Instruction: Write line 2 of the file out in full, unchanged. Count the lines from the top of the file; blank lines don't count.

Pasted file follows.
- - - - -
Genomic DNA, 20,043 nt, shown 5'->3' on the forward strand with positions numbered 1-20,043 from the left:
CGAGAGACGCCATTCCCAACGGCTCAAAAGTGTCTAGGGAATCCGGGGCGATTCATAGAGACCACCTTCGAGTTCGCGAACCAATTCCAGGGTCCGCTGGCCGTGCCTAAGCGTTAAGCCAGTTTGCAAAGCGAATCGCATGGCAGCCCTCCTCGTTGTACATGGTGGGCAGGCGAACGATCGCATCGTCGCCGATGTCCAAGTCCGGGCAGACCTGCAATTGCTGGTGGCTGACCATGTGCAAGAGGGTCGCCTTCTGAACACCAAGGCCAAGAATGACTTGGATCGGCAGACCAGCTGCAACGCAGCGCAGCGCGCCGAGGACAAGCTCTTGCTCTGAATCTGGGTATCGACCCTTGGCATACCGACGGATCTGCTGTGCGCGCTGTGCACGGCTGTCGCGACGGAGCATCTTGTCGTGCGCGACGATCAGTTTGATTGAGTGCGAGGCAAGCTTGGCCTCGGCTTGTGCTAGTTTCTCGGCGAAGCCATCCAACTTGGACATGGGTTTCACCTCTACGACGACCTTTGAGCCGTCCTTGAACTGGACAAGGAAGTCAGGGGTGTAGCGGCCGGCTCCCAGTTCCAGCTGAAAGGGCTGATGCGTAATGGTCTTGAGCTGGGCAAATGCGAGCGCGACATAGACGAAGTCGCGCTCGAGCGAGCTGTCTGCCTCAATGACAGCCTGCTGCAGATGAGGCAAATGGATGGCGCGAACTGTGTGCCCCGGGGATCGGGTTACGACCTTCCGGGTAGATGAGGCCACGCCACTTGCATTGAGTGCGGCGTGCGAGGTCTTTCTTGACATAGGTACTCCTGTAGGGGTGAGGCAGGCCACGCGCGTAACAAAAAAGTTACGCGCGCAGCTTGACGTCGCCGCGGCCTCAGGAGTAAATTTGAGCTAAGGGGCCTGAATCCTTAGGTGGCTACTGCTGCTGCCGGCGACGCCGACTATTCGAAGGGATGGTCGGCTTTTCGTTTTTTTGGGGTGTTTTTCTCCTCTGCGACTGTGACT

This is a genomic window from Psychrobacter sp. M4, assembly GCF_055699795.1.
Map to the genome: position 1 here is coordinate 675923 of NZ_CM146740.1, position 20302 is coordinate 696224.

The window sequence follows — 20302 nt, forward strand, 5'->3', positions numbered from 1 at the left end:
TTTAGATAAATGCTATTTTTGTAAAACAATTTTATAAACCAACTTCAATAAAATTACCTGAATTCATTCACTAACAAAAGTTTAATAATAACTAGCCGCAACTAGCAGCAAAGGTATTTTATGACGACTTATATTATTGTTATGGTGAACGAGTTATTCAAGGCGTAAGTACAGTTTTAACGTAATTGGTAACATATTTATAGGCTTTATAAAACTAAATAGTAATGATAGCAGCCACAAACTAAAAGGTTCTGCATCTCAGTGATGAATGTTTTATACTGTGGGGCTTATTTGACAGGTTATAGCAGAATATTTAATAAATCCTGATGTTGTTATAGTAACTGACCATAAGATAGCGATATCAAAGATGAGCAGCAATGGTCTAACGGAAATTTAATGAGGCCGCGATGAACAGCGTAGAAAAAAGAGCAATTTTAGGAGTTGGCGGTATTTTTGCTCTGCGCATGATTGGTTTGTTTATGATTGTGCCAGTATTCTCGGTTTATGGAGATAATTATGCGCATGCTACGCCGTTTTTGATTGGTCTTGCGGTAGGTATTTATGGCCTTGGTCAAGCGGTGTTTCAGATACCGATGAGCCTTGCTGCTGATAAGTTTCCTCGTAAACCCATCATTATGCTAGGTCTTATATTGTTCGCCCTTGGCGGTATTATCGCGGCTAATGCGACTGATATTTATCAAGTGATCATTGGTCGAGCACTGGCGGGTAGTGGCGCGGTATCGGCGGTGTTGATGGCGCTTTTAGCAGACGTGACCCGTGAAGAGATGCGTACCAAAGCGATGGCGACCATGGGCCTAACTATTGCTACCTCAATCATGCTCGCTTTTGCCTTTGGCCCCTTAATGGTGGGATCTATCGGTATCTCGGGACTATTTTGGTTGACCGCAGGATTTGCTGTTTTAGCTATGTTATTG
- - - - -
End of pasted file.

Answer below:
CGAGAGACGCCATTCCCAACGGCTCAAAAGTGTCTAGGGAATCCGGGGCGATTCATAGAGACCACCTTCGAGTTCGCGAACCAATTCCAGGGTCCGCTGGCCGTGCCTAAGCGTTAAGCCAGTTTGCAAAGCGAATCGCATGGCAGCCCTCCTCGTTGTACATGGTGGGCAGGCGAACGATCGCATCGTCGCCGATGTCCAAGTCCGGGCAGACCTGCAATTGCTGGTGGCTGACCATGTGCAAGAGGGTCGCCTTCTGAACACCAAGGCCAAGAATGACTTGGATCGGCAGACCAGCTGCAACGCAGCGCAGCGCGCCGAGGACAAGCTCTTGCTCTGAATCTGGGTATCGACCCTTGGCATACCGACGGATCTGCTGTGCGCGCTGTGCACGGCTGTCGCGACGGAGCATCTTGTCGTGCGCGACGATCAGTTTGATTGAGTGCGAGGCAAGCTTGGCCTCGGCTTGTGCTAGTTTCTCGGCGAAGCCATCCAACTTGGACATGGGTTTCACCTCTACGACGACCTTTGAGCCGTCCTTGAACTGGACAAGGAAGTCAGGGGTGTAGCGGCCGGCTCCCAGTTCCAGCTGAAAGGGCTGATGCGTAATGGTCTTGAGCTGGGCAAATGCGAGCGCGACATAGACGAAGTCGCGCTCGAGCGAGCTGTCTGCCTCAATGACAGCCTGCTGCAGATGAGGCAAATGGATGGCGCGAACTGTGTGCCCCGGGGATCGGGTTACGACCTTCCGGGTAGATGAGGCCACGCCACTTGCATTGAGTGCGGCGTGCGAGGTCTTTCTTGACATAGGTACTCCTGTAGGGGTGAGGCAGGCCACGCGCGTAACAAAAAAGTTACGCGCGCAGCTTGACGTCGCCGCGGCCTCAGGAGTAAATTTGAGCTAAGGGGCCTGAATCCTTAGGTGGCTACTGCTGCTGCCGGCGACGCCGACTATTCGAAGGGATGGTCGGCTTTTCGTTTTTTTGGGGTGTTTTTCTCCTCTGCGACTGTGACT